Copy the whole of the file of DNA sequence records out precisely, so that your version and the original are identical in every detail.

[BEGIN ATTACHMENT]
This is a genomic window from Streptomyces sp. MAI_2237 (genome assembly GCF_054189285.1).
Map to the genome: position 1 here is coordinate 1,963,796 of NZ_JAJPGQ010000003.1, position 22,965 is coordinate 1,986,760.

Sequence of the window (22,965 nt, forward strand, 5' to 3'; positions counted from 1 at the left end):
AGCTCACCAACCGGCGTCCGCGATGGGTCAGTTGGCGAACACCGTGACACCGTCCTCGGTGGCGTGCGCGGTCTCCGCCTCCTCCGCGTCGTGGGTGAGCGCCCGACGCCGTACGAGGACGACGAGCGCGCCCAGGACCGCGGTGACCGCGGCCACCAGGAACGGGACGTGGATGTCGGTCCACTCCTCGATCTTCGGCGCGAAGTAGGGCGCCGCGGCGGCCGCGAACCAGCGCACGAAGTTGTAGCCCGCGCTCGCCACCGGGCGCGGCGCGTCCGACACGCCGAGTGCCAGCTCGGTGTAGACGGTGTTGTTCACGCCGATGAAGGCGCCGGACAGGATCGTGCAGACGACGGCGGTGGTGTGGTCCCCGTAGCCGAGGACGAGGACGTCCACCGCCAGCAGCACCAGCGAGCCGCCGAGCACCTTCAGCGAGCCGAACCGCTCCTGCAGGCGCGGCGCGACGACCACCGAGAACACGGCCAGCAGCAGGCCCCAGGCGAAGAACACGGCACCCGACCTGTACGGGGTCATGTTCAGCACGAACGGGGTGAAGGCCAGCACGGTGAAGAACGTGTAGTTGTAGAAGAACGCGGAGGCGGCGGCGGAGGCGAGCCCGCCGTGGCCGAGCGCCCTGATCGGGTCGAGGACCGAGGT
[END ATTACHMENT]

This is a genomic window from Streptomyces sp. MAI_2237 (genome assembly GCF_054189285.1).
Map to the genome: position 1 here is coordinate 1,963,796 of NZ_JAJPGQ010000003.1, position 22,965 is coordinate 1,986,760.

Sequence of the window (22,965 nt, forward strand, 5' to 3'; positions counted from 1 at the left end):
AGCTCACCAACCGGCGTCCGCGATGGGTCAGTTGGCGAACACCGTGACACCGTCCTCGGTGGCGTGCGCGGTCTCCGCCTCCTCCGCGTCGTGGGTGAGCGCCCGACGCCGTACGAGGACGACGAGCGCGCCCAGGACCGCGGTGACCGCGGCCACCAGGAACGGGACGTGGATGTCGGTCCACTCCTCGATCTTCGGCGCGAAGTAGGGCGCCGCGGCGGCCGCGAACCAGCGCACGAAGTTGTAGCCCGCGCTCGCCACCGGGCGCGGCGCGTCCGACACGCCGAGTGCCAGCTCGGTGTAGACGGTGTTGTTCACGCCGATGAAGGCGCCGGACAGGATCGTGCAGACGACGGCGGTGGTGTGGTCCCCGTAGCCGAGGACGAGGACGTCCACCGCCAGCAGCACCAGCGAGCCGCCGAGCACCTTCAGCGAGCCGAACCGCTCCTGCAGGCGCGGCGCGACGACCACCGAGAACACGGCCAGCAGCAGGCCCCAGGCGAAGAACACGGCACCCGACCTGTACGGGGTCATGTTCAGCACGAACGGGGTGAAGGCCAGCACGGTGAAGAACGTGTAGTTGTAGAAGAACGCGGAGGCGGCGGCGGAGGCGAGCCCGCCGTGGCCGAGCGCCCTGATCGGGTCGAGGACCGAGGT